I would be extremely cautious about many over-generalizations with these three brands. It's done all the time and the result is usually an inacurate picture of the specific lenses involved. That said, having tested these lenses very extensively for several years now, the following generalizations are, to my mind, often valid.

    The Zeiss lenses tend to have the highest contrast and best flare resistance of the three and can tend to have very high resolution either on center, in the outer zones or in both. In some cases, Zeiss produces the highest resolution RF lens of a given focal length range (18 mm ish, for example). Certain Zeiss RF lenses are exemplary.

    The current Leica lenses tend to be moderately high to high contrast, tend to show very low CA and often show fairly high resolution across the frame. I've yet to run across a Leica lens that was even mediocre; they tend to be excellent across the board.

    The CV lenses can be either high or low contrast (depending on the model chosen). Some show noticeable CA wide open and some show none wide open. In some cases, a CV lens can show equal or better resolution than a Zeiss or Leica lens but sample variability, with some lenses, can be more common. A good sample of a good CV lens model can be an exceptional value, delivering performance that seems almost impossible for its price.

    Again, one really needs to look at specific lenses. The greatest amount of misinformation tends to be circulated about CV lenses because brand pre-conceptions are still powerful. Also, its very important to keep in mind that lenses draw in different ways and this is an important factor in the choosing as well.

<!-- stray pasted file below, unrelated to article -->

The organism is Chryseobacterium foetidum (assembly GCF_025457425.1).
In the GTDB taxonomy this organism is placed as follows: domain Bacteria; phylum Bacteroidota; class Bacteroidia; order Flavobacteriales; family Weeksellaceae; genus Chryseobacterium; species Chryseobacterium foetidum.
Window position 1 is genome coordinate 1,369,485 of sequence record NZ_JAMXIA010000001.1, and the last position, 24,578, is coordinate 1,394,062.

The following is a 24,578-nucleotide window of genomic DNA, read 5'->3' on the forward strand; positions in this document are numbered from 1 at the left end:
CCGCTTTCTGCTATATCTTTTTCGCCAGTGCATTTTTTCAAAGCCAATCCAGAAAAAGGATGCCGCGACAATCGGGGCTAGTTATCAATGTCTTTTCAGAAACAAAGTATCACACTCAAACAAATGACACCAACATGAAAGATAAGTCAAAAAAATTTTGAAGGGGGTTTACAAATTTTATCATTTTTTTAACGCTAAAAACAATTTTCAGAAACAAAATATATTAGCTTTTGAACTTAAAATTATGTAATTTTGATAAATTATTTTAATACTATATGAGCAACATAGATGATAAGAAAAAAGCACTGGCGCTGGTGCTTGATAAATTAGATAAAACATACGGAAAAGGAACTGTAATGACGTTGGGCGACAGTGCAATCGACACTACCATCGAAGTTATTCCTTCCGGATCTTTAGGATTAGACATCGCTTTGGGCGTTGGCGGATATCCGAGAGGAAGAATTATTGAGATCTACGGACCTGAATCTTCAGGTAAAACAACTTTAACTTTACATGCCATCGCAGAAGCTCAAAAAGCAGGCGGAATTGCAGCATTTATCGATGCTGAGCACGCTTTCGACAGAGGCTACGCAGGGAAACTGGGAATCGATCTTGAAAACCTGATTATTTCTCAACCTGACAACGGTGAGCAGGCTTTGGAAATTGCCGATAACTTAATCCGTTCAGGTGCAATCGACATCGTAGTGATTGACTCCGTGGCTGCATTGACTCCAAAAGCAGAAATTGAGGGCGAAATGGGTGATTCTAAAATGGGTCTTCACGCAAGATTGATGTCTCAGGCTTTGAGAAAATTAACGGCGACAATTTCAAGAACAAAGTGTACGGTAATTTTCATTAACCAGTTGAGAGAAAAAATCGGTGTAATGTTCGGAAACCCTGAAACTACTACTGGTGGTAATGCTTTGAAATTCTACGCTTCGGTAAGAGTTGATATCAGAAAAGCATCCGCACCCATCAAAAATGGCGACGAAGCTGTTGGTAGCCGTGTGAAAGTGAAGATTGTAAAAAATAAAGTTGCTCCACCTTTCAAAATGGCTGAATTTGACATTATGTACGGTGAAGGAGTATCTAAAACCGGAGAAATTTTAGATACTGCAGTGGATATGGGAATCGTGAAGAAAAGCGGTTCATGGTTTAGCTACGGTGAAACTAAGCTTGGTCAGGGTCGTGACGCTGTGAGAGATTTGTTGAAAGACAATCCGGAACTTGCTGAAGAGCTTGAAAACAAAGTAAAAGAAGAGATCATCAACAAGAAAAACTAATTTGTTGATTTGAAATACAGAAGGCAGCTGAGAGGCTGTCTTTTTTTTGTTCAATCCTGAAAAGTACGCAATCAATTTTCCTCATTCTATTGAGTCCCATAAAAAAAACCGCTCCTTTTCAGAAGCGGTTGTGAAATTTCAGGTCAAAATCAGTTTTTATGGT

Cheers,

    Sean
    Last edited by Sean_Reid; 11th December 2007 at 10:54.

  44. #44
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    Re: Hello and Question(s) about the M8

    Quote Originally Posted by robsteve View Post
    On the whole Leica versus third party lenses, I think you are better off just getting the Leica lens unless it is a focal length you will not be using much.

    Some people start off with the third party lenses and then the Leica bug hits and they have to have the best, a Leica lens. If you just buy the Leica lens to begin with you avoid the extra expense of the third party lens.

    My suggestion would be to start with a used Leica lens or one of the new Elmarits.

    Robert
    Often times, the Leica lens is not the "best" for a specific photographer even if his or her budget is unlimited. It's an old prejudice and its tenacious but it isn't supported in objective side by side testing.

    I also find the term "third party" often seems prejorative, a subtle implication of lesser quality which is often mythical. On the R-D1, for example, Leica lenses are technically "second party" lenses but I never think of them that way at all.

    Cheers,

    Sean

  45. #45
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    Re: Hello and Question(s) about the M8

    Quote Originally Posted by robsteve View Post
    What I wonder is how often people use the CV lenses after getting a Leica lens? I can see it when the CV lens is a 15mm or 21mm and the other Leica lenses are 24mm and up.